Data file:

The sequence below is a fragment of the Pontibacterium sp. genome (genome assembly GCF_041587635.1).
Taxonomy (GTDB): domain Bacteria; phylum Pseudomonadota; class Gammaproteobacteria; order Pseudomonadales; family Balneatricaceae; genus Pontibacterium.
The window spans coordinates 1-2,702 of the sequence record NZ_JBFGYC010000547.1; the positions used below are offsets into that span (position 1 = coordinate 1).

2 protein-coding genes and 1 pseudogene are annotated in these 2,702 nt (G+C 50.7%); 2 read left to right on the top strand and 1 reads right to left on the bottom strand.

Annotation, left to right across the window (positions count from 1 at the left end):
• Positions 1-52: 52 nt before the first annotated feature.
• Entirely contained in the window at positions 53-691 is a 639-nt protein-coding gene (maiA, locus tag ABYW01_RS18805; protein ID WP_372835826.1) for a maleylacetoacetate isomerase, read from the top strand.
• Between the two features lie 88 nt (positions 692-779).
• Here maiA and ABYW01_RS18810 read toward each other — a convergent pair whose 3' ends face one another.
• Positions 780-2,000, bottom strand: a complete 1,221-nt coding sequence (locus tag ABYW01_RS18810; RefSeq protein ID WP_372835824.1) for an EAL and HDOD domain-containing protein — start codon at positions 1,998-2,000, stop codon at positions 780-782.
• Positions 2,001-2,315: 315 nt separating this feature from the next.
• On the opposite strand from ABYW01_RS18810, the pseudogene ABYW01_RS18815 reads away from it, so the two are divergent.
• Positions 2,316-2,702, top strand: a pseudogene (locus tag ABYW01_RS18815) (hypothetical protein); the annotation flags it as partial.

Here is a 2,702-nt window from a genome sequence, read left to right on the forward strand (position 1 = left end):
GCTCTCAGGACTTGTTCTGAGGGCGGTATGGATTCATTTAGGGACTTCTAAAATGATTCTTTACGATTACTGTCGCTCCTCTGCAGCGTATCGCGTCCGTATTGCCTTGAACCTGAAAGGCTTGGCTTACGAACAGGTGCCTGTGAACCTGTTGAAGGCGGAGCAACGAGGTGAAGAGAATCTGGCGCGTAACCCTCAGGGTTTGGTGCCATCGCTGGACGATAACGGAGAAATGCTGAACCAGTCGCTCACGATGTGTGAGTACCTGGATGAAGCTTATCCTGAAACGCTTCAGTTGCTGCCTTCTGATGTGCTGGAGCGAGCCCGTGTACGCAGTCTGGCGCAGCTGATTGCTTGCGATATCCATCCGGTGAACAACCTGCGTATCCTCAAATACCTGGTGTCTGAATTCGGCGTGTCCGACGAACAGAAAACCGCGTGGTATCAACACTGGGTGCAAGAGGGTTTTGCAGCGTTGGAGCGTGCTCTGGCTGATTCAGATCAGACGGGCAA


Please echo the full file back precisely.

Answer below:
The sequence below is a fragment of the Pontibacterium sp. genome (genome assembly GCF_041587635.1).
Taxonomy (GTDB): domain Bacteria; phylum Pseudomonadota; class Gammaproteobacteria; order Pseudomonadales; family Balneatricaceae; genus Pontibacterium.
The window spans coordinates 1-2,702 of the sequence record NZ_JBFGYC010000547.1; the positions used below are offsets into that span (position 1 = coordinate 1).

2 protein-coding genes and 1 pseudogene are annotated in these 2,702 nt (G+C 50.7%); 2 read left to right on the top strand and 1 reads right to left on the bottom strand.

Annotation, left to right across the window (positions count from 1 at the left end):
• Positions 1-52: 52 nt before the first annotated feature.
• Entirely contained in the window at positions 53-691 is a 639-nt protein-coding gene (maiA, locus tag ABYW01_RS18805; protein ID WP_372835826.1) for a maleylacetoacetate isomerase, read from the top strand.
• Between the two features lie 88 nt (positions 692-779).
• Here maiA and ABYW01_RS18810 read toward each other — a convergent pair whose 3' ends face one another.
• Positions 780-2,000, bottom strand: a complete 1,221-nt coding sequence (locus tag ABYW01_RS18810; RefSeq protein ID WP_372835824.1) for an EAL and HDOD domain-containing protein — start codon at positions 1,998-2,000, stop codon at positions 780-782.
• Positions 2,001-2,315: 315 nt separating this feature from the next.
• On the opposite strand from ABYW01_RS18810, the pseudogene ABYW01_RS18815 reads away from it, so the two are divergent.
• Positions 2,316-2,702, top strand: a pseudogene (locus tag ABYW01_RS18815) (hypothetical protein); the annotation flags it as partial.

Here is a 2,702-nt window from a genome sequence, read left to right on the forward strand (position 1 = left end):
GCTCTCAGGACTTGTTCTGAGGGCGGTATGGATTCATTTAGGGACTTCTAAAATGATTCTTTACGATTACTGTCGCTCCTCTGCAGCGTATCGCGTCCGTATTGCCTTGAACCTGAAAGGCTTGGCTTACGAACAGGTGCCTGTGAACCTGTTGAAGGCGGAGCAACGAGGTGAAGAGAATCTGGCGCGTAACCCTCAGGGTTTGGTGCCATCGCTGGACGATAACGGAGAAATGCTGAACCAGTCGCTCACGATGTGTGAGTACCTGGATGAAGCTTATCCTGAAACGCTTCAGTTGCTGCCTTCTGATGTGCTGGAGCGAGCCCGTGTACGCAGTCTGGCGCAGCTGATTGCTTGCGATATCCATCCGGTGAACAACCTGCGTATCCTCAAATACCTGGTGTCTGAATTCGGCGTGTCCGACGAACAGAAAACCGCGTGGTATCAACACTGGGTGCAAGAGGGTTTTGCAGCGTTGGAGCGTGCTCTGGCTGATTCAGATCAGACGGGCAA